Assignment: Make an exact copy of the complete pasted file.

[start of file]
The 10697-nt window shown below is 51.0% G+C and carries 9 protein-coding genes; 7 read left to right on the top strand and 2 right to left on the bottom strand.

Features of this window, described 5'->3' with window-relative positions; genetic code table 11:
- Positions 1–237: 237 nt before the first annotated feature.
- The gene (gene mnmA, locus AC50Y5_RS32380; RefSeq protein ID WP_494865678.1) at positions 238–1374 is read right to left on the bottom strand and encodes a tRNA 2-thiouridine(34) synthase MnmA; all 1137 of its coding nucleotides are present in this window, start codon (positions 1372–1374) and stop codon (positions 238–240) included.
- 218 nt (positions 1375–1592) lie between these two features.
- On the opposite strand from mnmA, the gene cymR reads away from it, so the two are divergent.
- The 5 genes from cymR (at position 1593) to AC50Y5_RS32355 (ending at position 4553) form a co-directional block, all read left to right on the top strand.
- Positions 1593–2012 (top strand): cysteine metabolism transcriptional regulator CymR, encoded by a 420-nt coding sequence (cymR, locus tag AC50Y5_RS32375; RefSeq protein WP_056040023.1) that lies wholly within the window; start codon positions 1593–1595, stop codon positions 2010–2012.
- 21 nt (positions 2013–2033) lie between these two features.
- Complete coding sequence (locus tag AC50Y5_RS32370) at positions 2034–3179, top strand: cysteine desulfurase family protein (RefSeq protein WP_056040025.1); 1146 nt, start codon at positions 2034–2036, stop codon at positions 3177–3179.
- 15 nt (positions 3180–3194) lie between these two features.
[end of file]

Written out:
The 10697-nt window shown below is 51.0% G+C and carries 9 protein-coding genes; 7 read left to right on the top strand and 2 right to left on the bottom strand.

Features of this window, described 5'->3' with window-relative positions; genetic code table 11:
- Positions 1–237: 237 nt before the first annotated feature.
- The gene (gene mnmA, locus AC50Y5_RS32380; RefSeq protein ID WP_494865678.1) at positions 238–1374 is read right to left on the bottom strand and encodes a tRNA 2-thiouridine(34) synthase MnmA; all 1137 of its coding nucleotides are present in this window, start codon (positions 1372–1374) and stop codon (positions 238–240) included.
- 218 nt (positions 1375–1592) lie between these two features.
- On the opposite strand from mnmA, the gene cymR reads away from it, so the two are divergent.
- The 5 genes from cymR (at position 1593) to AC50Y5_RS32355 (ending at position 4553) form a co-directional block, all read left to right on the top strand.
- Positions 1593–2012 (top strand): cysteine metabolism transcriptional regulator CymR, encoded by a 420-nt coding sequence (cymR, locus tag AC50Y5_RS32375; RefSeq protein WP_056040023.1) that lies wholly within the window; start codon positions 1593–1595, stop codon positions 2010–2012.
- 21 nt (positions 2013–2033) lie between these two features.
- Complete coding sequence (locus tag AC50Y5_RS32370) at positions 2034–3179, top strand: cysteine desulfurase family protein (RefSeq protein WP_056040025.1); 1146 nt, start codon at positions 2034–2036, stop codon at positions 3177–3179.
- 15 nt (positions 3180–3194) lie between these two features.